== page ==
On seasonal forecasts for this winter

I was contacted by a reporter to comment on the apparently radical difference between different seasonal forecasts that are currently available for the upcoming winter here in the northeast. The private company AccuWeather predicts a cold winter for us, while the Climate Prediction Center, a US government facility under the National Oceanic and Atmospheric Administration (NOAA) predicts that a warm winter is more likely. This post is an expanded version of the comments I wrote to him by email.

Here is the map showing the current AccuWeather forecast for this winter.


The map is accompanied by an article stating the forecast in words. It begins: “Though parts of the Northeast and mid-Atlantic had a gradual introduction to fall, winter will arrive without delay. Cold air and high snow amounts will define the season.” Those are confident statements, with no expression of uncertainty. The rest of the article is the same.

Here is a salon.com story based on the AccuWeather forecast.  The headline is “Bad news, America: The Polar Vortex is coming back!”

Here is a map showing NOAA’s temperature forecast  for December through February in graphic form. (Original link here).


It shows warm for the northeast, where AccuWeather showed cold. But I am not really interested in that difference. The more important difference is that NOAA’s map shows probabilities.

The NOAA map states the forecast in terms of the probability that the temperature will be normal, above normal, or below normal. These are defined as terciles, or ranges capturing 1/3 of the historical data – 1/3 of all winters have been in each range. Thus if we had no other information (no current weather data, no forecast models, etc.), we would say there are equal chances of above normal, normal, or below normal – the chance for each would be 33%. Areas where this is the case in NOAA’s judgment are shown as white on the map. Red means the chance of above normal is significantly greater than that for below normal, blue means vice versa. The probabilities for either above or below are nowhere much greater than about 50%, meaning that even where it’s red, for example – meaning warm is more likely – there is still a significant chance of cold. In other words, the forecast is uncertain.

Here is a USA Today article with some statements from NOAA CPC Acting Director Mike Halpert, expressing that uncertainty in words.

The current state of the science is such that seasonal forecasts such as these have only a modest amount of skill, even in the parts of the world where they are the best. That means if you were to bet on them every season for many years, you would make money in the net, but not a lot. The tercile probabilities, with their modest departures from 33%, communicate that.

Further, the eastern US is an area where the forecasts are particularly unskillful. (The west coast, for example, is more strongly influenced by El Nino events such as the one that is trying to get going now, and more predictable as a result of that.)

So a confident forecast that a cold winter (or a warm one) will occur, with no statement of uncertainty or probabilities – such as AccuWeather’s – gives an exaggerated and misleading impression of the degree of certainty that is possible.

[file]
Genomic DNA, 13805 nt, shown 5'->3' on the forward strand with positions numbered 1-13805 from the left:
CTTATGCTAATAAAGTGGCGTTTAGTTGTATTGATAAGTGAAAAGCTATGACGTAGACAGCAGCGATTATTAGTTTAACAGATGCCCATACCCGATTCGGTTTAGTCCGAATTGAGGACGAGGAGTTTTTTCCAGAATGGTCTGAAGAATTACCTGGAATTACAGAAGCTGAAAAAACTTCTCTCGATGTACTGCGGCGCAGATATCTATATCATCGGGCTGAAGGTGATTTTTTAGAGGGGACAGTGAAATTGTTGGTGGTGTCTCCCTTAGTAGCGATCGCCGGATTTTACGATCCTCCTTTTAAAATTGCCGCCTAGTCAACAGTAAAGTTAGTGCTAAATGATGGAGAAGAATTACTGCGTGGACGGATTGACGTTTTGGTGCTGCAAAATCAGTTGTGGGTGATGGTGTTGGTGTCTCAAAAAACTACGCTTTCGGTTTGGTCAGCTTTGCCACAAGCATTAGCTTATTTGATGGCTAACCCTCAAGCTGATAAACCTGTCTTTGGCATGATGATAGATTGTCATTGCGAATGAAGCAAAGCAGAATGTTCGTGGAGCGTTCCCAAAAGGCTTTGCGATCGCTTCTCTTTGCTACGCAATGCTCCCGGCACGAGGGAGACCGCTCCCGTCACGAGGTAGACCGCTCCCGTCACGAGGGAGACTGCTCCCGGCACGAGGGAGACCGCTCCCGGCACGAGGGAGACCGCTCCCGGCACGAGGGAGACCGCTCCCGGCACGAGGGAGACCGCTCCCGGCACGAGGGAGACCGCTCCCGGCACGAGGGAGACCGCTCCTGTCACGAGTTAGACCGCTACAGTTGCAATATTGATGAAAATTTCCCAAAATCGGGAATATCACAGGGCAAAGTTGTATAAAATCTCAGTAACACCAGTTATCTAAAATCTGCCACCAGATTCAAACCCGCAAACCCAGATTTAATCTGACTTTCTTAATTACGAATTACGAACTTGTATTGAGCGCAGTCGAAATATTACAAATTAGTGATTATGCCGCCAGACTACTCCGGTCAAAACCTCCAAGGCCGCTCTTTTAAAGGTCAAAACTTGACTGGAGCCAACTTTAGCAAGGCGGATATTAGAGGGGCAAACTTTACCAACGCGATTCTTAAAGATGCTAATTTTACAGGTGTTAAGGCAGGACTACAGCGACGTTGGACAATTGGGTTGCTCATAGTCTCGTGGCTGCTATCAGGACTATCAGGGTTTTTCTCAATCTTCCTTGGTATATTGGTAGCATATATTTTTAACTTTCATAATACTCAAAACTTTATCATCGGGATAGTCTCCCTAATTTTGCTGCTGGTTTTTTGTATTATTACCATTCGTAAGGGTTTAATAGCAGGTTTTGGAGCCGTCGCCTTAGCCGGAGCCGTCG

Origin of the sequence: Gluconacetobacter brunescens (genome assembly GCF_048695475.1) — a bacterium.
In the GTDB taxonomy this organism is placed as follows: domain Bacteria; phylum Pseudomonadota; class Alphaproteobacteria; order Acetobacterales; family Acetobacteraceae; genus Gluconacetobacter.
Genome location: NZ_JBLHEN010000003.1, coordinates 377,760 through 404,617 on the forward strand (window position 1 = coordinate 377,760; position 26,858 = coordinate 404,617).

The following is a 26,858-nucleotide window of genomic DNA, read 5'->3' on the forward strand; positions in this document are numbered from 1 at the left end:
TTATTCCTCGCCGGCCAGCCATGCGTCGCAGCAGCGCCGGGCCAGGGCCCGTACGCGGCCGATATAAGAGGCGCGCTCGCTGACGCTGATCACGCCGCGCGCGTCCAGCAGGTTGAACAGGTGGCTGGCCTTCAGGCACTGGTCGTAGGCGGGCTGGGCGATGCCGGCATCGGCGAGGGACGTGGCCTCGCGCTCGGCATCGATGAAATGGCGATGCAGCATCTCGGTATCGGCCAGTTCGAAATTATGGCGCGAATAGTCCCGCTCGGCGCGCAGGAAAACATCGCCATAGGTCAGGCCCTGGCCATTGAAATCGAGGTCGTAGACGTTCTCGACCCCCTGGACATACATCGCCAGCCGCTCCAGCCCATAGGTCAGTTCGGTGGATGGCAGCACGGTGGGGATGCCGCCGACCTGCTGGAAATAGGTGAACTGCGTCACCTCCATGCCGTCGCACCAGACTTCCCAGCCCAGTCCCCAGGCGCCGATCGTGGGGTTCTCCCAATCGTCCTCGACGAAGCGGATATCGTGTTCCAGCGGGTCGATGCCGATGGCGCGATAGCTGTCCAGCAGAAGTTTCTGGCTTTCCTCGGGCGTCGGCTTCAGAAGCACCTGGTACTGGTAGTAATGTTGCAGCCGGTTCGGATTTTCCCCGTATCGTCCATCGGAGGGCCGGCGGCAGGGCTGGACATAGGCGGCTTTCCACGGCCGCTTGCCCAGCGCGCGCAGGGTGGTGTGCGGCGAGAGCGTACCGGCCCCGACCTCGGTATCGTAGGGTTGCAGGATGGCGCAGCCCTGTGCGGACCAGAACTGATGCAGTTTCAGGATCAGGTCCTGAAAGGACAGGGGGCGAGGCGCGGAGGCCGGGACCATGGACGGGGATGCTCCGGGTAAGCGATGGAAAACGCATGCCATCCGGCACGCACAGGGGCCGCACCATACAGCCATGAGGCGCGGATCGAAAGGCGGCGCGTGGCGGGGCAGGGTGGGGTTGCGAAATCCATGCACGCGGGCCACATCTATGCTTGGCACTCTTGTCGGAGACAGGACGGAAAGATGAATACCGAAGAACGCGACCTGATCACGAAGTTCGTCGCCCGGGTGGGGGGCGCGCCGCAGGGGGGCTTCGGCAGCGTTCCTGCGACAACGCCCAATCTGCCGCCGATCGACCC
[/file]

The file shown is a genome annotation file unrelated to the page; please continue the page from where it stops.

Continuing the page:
The NOAA forecast is truer to the science, in that it is stated in terms of probabilities, and does not express a high degree of confidence in any one outcome. That  doesn’t mean it won’t be a cold winter, as AccuWeather says; it might be. It just means there is no way of being anywhere near as certain as their forecast implies.

That said, AccuWeather may be taking their cue from our normal daily weather forecasts (including those from NOAA, of which the National Weather Service is a part). Those too, really, should also be stated in terms of probabilities, but are not. (Actually, they are, for precipitation, e.g., 50% chance of rain, but not for temperature.) So perhaps AccuWeather thinks people are more comfortable with deterministic forecasts, and thus choose to provide deterministic seasonal forecasts as well, even though they know (I have to assume they know) they will be wrong a good fraction of the time. I think that is unwise, given the low skill of seasonal forecasts in particular; it gives the public the wrong idea about the nature of the information they are being given. I believe most people are capable of understanding basic probabilities, and would be better served by forecasts stated in those terms.

I have not addressed why AccuWeather is going cold for the northeast while NOAA is going warm. I don’t know the answer to that. I am pretty sure they have access to most or all of the same information and just interpret it differently. But in my view it would be misleading to focus on this difference. The more important point is that both forecasts are uncertain, and should rightly be expressed in terms of slight changes in the probabilities. NOAA does express it this way, while AccuWeather doesn’t.

Finally: without looking at any weather data or models, one can say pretty confidently that it is very unlikely that this winter will be as cold as last winter was in the eastern US. Last winter was very extreme by historical standards, so a winter that extreme is – basically by definition – improbable in *any* year. No information currently available (including the state of El Nino), or that will be available ahead of time, is strong enough to change that. Again this is a probabilistic statement: it’s not impossible that this winter will be as cold or colder than last, it’s just very unlikely.